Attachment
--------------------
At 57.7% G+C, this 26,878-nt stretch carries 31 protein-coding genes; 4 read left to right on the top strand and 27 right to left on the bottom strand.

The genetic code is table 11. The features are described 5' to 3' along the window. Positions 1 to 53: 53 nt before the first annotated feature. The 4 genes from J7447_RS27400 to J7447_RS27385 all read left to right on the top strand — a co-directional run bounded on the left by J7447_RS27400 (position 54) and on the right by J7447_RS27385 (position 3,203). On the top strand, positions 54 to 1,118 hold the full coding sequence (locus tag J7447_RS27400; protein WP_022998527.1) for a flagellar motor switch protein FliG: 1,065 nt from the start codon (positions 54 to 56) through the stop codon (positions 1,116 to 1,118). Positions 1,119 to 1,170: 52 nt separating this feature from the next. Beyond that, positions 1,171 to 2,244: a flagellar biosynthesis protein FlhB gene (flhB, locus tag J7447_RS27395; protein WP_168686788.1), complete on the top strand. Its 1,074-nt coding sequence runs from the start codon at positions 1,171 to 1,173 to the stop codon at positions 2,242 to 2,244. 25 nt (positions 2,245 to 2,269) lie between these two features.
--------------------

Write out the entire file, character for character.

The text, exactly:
At 57.7% G+C, this 26,878-nt stretch carries 31 protein-coding genes; 4 read left to right on the top strand and 27 right to left on the bottom strand.

The genetic code is table 11. The features are described 5' to 3' along the window. Positions 1 to 53: 53 nt before the first annotated feature. The 4 genes from J7447_RS27400 to J7447_RS27385 all read left to right on the top strand — a co-directional run bounded on the left by J7447_RS27400 (position 54) and on the right by J7447_RS27385 (position 3,203). On the top strand, positions 54 to 1,118 hold the full coding sequence (locus tag J7447_RS27400; protein WP_022998527.1) for a flagellar motor switch protein FliG: 1,065 nt from the start codon (positions 54 to 56) through the stop codon (positions 1,116 to 1,118). Positions 1,119 to 1,170: 52 nt separating this feature from the next. Beyond that, positions 1,171 to 2,244: a flagellar biosynthesis protein FlhB gene (flhB, locus tag J7447_RS27395; protein WP_168686788.1), complete on the top strand. Its 1,074-nt coding sequence runs from the start codon at positions 1,171 to 1,173 to the stop codon at positions 2,242 to 2,244. 25 nt (positions 2,245 to 2,269) lie between these two features.